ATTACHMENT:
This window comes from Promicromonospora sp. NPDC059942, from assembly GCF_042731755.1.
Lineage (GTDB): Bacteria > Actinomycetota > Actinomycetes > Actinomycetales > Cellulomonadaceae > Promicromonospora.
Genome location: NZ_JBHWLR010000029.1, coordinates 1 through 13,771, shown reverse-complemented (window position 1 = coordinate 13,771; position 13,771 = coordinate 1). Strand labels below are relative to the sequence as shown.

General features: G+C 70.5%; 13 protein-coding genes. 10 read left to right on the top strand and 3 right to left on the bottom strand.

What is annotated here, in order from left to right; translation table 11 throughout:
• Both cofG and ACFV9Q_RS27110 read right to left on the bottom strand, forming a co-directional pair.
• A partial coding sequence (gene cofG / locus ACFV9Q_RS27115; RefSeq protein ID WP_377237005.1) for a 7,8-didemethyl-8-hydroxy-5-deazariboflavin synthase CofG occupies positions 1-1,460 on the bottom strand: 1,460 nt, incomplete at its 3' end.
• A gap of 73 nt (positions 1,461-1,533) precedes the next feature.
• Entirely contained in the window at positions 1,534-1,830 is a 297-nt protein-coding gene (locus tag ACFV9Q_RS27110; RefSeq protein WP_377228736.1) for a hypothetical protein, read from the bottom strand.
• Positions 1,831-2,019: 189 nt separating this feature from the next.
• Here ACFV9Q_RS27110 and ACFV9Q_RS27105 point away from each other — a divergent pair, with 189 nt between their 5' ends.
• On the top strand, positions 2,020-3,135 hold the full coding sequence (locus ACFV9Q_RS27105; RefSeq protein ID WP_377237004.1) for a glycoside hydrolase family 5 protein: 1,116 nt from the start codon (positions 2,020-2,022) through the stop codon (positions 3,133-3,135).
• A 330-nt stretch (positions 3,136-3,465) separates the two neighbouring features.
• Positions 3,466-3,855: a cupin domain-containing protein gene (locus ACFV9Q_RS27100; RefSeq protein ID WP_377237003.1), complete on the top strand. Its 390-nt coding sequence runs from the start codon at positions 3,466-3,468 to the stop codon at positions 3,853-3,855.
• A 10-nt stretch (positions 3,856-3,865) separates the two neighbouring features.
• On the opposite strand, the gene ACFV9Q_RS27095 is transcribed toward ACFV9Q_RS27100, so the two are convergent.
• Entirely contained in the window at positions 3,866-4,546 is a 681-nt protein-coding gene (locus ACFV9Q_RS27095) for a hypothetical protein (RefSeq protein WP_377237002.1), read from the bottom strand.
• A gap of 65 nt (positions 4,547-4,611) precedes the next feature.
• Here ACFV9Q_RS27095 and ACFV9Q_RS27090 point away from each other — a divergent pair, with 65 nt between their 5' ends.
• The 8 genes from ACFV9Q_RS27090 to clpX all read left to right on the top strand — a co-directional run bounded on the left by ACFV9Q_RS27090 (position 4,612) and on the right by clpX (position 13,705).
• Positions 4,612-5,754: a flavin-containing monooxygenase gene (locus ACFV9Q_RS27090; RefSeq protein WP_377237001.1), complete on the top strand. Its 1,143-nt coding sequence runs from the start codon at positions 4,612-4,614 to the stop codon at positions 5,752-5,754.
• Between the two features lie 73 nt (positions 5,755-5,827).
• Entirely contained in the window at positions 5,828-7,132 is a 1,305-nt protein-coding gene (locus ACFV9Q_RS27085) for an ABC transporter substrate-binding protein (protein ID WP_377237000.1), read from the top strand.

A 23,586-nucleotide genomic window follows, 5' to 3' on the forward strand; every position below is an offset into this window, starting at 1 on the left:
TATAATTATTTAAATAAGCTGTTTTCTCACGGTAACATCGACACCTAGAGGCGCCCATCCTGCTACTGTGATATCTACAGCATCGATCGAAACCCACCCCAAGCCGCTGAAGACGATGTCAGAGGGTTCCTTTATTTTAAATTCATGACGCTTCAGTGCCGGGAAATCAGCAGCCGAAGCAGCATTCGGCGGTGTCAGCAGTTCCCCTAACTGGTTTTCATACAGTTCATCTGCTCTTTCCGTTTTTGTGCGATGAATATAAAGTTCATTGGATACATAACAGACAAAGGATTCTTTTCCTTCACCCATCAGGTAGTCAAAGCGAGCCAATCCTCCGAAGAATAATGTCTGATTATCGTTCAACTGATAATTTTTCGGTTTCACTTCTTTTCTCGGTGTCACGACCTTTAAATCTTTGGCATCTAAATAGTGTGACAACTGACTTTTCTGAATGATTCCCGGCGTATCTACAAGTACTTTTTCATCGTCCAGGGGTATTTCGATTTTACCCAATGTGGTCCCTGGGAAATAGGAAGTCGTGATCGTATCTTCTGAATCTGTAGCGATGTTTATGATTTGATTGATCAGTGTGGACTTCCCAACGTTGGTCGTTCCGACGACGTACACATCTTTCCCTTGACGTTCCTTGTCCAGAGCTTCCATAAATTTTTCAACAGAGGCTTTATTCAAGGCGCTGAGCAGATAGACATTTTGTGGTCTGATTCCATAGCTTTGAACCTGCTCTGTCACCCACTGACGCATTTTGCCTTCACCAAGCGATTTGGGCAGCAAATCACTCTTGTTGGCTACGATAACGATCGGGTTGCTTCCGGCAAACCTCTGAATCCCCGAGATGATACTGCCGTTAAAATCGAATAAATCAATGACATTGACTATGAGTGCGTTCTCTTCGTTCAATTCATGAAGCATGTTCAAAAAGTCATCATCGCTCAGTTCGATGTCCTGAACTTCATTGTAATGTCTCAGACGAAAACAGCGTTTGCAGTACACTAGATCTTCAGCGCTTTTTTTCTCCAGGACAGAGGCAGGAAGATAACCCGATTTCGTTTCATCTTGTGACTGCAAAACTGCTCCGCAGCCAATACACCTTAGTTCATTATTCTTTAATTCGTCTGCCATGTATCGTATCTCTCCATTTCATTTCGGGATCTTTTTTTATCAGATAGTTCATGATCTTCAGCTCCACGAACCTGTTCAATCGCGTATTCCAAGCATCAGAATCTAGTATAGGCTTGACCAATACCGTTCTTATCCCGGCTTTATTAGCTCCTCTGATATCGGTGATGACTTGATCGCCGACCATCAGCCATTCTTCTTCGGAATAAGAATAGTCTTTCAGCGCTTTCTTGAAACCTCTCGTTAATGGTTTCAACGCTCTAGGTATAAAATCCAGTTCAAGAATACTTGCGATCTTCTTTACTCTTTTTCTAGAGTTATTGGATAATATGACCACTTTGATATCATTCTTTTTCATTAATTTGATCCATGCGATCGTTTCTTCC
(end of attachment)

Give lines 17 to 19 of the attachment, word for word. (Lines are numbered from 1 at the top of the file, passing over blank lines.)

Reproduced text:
• Entirely contained in the window at positions 3,866-4,546 is a 681-nt protein-coding gene (locus ACFV9Q_RS27095) for a hypothetical protein (RefSeq protein WP_377237002.1), read from the bottom strand.
• A gap of 65 nt (positions 4,547-4,611) precedes the next feature.
• Here ACFV9Q_RS27095 and ACFV9Q_RS27090 point away from each other — a divergent pair, with 65 nt between their 5' ends.